If you've worked at a few different places, then chances are you've come across a boss who has tried to dominate you in some way. This type of domination may be overt or covert. There are bosses who will scream and yell at you or criticize you openly at staff meetings. They may tear down all your ideas and never let you work independently. In this case, it's obvious that the boss is a controlling boss.
Signs That You Have a Covertly Controlling Boss
There are other types of bosses who are not obviously controlling. You may get a subtle feeling that things are not going well at work. Or you may actually blame yourself for doing something wrong. But the reality might be that your boss is making you feel this way. They'll say something that they know is going to get under your skin; they're insidious in that way, and they know how to push your buttons.
- Networking and Reputation Management. While a caring boss will encourage you to develop a network of work associates and do everything possible to develop your reputation, a controlling boss will try to limit your network and will trash you in front of people.
- Growth and Development at Work. Everyone wants to grow and develop at work. A caring boss will treat you as an individual; they'll ask you what your aims and goals are and help you to develop in that direction. A controlling boss, on the other hand, is not going to want you to develop further unless it benefits them in some way. If you get a better job offer, a caring boss will encourage you to take it, but a controlling boss will try to keep you where you are.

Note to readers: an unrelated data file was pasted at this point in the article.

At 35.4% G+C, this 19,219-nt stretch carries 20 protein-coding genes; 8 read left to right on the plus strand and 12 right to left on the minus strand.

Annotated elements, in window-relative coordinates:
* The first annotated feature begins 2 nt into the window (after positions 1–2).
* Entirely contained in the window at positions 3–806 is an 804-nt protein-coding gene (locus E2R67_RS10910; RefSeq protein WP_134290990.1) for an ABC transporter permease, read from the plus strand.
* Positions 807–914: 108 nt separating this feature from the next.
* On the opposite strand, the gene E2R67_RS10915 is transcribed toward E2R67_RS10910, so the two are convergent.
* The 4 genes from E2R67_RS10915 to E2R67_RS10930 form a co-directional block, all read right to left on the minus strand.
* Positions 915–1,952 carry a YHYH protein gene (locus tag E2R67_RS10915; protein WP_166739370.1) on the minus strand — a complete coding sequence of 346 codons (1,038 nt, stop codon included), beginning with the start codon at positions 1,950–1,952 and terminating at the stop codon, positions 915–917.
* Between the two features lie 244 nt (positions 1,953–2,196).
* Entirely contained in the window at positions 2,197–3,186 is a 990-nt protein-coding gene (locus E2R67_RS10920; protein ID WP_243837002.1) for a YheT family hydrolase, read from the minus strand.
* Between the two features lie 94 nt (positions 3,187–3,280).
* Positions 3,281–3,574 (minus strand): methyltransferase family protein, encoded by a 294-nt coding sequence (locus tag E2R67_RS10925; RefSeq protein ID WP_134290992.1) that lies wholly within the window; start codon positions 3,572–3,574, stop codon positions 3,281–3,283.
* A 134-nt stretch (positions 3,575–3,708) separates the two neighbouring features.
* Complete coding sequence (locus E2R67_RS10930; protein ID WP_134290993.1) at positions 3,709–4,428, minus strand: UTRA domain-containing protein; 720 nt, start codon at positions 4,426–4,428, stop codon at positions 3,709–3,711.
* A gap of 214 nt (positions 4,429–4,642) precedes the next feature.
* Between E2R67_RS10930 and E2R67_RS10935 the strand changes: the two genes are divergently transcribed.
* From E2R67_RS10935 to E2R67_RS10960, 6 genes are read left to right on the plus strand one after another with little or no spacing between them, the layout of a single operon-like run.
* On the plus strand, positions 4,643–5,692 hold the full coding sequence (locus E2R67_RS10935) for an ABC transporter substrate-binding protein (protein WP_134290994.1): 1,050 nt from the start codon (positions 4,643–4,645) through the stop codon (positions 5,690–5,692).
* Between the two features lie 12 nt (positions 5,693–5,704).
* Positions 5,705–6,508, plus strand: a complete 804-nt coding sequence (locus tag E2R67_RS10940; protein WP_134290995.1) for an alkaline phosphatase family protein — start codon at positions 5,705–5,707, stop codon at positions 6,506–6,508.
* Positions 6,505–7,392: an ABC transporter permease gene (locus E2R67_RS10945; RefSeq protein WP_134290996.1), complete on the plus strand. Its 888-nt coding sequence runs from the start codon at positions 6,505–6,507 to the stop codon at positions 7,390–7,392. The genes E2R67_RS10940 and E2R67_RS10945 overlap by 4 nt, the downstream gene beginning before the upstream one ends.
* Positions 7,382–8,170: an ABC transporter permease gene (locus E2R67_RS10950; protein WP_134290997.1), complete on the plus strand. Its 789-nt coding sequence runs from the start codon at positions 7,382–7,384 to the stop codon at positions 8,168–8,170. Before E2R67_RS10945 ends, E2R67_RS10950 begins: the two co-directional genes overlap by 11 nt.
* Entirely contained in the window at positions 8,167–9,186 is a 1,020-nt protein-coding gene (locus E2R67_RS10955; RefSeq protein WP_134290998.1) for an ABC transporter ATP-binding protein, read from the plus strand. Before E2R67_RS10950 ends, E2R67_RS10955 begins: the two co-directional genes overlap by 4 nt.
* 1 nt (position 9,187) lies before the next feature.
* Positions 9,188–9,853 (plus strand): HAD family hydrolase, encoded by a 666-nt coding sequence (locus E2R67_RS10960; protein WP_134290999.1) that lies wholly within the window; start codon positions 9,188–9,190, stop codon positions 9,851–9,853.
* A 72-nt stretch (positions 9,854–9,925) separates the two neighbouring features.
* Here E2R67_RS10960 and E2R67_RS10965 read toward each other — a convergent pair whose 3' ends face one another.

Dealing with a Subtly Controlling Boss
So how do you deal with a controlling boss, especially one who is subtly controlling? The first step towards solving any problem is to acknowledge it. If you've been getting negative feelings about your boss but you are not exactly sure why (because their outward behavior is fine), acknowledge that they are subtly trying to control you. Acknowledge the things they told you that were disguised as legitimate but were actually designed to hurt you, your reputation or your standing in the company.
- Understanding the Boss' Behavior and Motivations. Then try to understand why people do the things that they do, either by reading up about it or by deconstructing it yourself. Observe the way the boss acts towards you and others and the tactics they use to put themselves forward while making others look bad.
- Confronting a Subtly Controlling Boss. Confront your boss about the things they've been doing. You may not be able to change someone completely but if you can even change certain aspects of their behavior, then you'll benefit from it. If nothing changes, you can at least walk away from the encounter knowing that you made an effort to stand up for yourself.
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